At one level, tunnels are all the same. Mostly dark, ribbed, iron tubes. Yet teleport a driver to a random bit of their line and they’ll look around them and tell you where they are. It’s not that surprising a skill really, do anything over and over again and you’ll learn the minute differences. And really – due to the twists and turns of the line running under London’s streets – most bits of the tube are distinctive in some way. To the experienced eye at least.
There are some bits of my line that I really like. One part has a light set up on the wall to light up some points. The light shines down in a pleasingly ethereal way and I’ve mentally labelled the area ‘Angel Falls’. Another favourite is a part where everything opens out into a sort of cavern. And right in the middle, hanging over the track is a light shade. Again, it’s to light up the points in that area but it’s amusing nonetheless to whizz by and see an honest-to-goodness light shade in the middle of nothing.
One part (or to be more accurate, two parts) of the line I don’t really like are the run-ups to two consecutive stations. It’s nothing specific about those areas. It’s more that there’re just long, straight, uphill bits which leads immediately into the stations. Practically identical. And slightly confusing because if you tune out for a minute it’s then quite hard to work out if you are approaching the first station or the second. At least, it is for the idiots amongst us.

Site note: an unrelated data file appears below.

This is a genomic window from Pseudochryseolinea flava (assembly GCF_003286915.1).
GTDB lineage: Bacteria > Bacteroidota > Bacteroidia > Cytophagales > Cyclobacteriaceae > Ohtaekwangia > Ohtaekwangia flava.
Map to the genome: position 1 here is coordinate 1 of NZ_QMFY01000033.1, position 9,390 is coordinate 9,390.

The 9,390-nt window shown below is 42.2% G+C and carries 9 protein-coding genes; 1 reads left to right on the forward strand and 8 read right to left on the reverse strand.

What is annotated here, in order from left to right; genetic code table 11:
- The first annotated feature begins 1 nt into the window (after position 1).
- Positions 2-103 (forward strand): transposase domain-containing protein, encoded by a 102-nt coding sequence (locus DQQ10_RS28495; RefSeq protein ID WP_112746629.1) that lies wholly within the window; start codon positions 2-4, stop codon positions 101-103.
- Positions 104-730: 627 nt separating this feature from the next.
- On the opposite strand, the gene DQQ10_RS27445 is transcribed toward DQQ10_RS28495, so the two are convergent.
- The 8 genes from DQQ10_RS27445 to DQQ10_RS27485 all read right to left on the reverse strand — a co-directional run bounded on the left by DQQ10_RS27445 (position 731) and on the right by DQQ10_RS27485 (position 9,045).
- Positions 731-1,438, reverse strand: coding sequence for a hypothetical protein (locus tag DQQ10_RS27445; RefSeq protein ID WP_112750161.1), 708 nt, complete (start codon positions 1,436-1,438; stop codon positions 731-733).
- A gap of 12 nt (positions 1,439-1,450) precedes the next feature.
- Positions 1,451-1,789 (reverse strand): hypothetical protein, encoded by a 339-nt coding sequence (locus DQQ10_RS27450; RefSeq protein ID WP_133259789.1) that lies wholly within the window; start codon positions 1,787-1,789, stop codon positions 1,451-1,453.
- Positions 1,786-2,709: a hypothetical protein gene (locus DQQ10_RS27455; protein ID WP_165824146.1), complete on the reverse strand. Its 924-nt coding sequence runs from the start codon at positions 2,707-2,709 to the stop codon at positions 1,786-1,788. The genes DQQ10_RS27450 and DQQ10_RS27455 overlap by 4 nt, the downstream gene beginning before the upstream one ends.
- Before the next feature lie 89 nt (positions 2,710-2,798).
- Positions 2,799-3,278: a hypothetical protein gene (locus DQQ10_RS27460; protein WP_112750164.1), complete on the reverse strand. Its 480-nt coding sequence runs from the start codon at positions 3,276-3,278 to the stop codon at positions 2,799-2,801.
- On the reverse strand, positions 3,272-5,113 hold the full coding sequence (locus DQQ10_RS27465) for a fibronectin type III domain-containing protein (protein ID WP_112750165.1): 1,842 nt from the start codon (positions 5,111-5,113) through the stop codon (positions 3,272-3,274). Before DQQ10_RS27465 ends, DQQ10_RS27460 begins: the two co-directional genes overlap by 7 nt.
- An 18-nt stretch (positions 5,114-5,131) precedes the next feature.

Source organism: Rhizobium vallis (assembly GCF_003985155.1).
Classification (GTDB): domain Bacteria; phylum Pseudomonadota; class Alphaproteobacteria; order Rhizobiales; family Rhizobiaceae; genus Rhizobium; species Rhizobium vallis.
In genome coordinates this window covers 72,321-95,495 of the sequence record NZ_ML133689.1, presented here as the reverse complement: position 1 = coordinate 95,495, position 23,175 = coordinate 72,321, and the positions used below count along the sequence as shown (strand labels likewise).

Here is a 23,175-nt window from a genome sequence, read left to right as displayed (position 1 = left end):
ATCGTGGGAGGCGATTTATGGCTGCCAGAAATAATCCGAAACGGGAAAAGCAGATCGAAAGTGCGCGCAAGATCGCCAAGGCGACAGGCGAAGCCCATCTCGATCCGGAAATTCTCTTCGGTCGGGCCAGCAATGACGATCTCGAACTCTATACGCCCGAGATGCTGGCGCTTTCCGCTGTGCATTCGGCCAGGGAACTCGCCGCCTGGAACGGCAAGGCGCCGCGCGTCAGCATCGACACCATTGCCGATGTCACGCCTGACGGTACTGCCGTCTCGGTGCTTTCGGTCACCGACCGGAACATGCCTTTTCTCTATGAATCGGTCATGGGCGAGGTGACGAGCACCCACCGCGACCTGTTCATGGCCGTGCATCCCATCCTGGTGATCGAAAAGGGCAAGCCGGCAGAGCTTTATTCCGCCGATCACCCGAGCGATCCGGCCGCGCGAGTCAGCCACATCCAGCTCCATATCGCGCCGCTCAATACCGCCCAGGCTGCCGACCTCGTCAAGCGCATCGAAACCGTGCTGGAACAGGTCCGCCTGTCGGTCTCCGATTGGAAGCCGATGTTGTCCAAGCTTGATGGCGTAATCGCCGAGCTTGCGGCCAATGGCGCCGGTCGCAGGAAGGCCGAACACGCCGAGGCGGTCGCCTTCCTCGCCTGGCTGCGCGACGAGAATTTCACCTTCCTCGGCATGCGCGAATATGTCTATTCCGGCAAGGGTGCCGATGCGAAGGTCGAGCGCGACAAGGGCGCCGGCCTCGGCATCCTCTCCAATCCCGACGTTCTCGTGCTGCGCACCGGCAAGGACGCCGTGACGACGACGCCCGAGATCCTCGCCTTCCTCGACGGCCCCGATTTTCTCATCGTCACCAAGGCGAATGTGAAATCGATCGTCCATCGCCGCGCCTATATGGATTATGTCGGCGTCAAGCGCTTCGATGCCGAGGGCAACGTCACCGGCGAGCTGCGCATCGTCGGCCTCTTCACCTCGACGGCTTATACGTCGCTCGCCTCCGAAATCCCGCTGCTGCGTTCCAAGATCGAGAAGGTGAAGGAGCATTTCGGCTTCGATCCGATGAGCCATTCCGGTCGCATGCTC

I present to you one such idiot. I’m not going to name any names. This particular idiot has been driving past these stations many times per day. And was routinely confused about which station they were approaching. Ordinarily this would make no difference whatsoever since to a driver a station is a station – but at certain stations we are required to test our failsafe brake. Occasional inability to locate oneself can result in a rather late and panicky application of the Westinghouse*. Unfortunately it was not until one day this week that the aforementioned idiot happened to glance along that long, straight tunnel and notice that the starter signal for the station ahead was on the left. And then remember that the starter for the station after was on the right. (The idiot in questions knows this second fact indisputably having sat and stared at that signal for quite some time while waiting for station staff to turn up and authorise the train off the platform. Ahem). The idiot now realises that there is absolutely no WAY the two stations can be mixed up.
Isn’t learning a wonderful thing? Some things just seem so obvious and we get it straight away. Though other times it takes a little longer!
*Actually, for a good while there I was better at panicky applications of Westinghouse than I was at doing it slowly and confidently.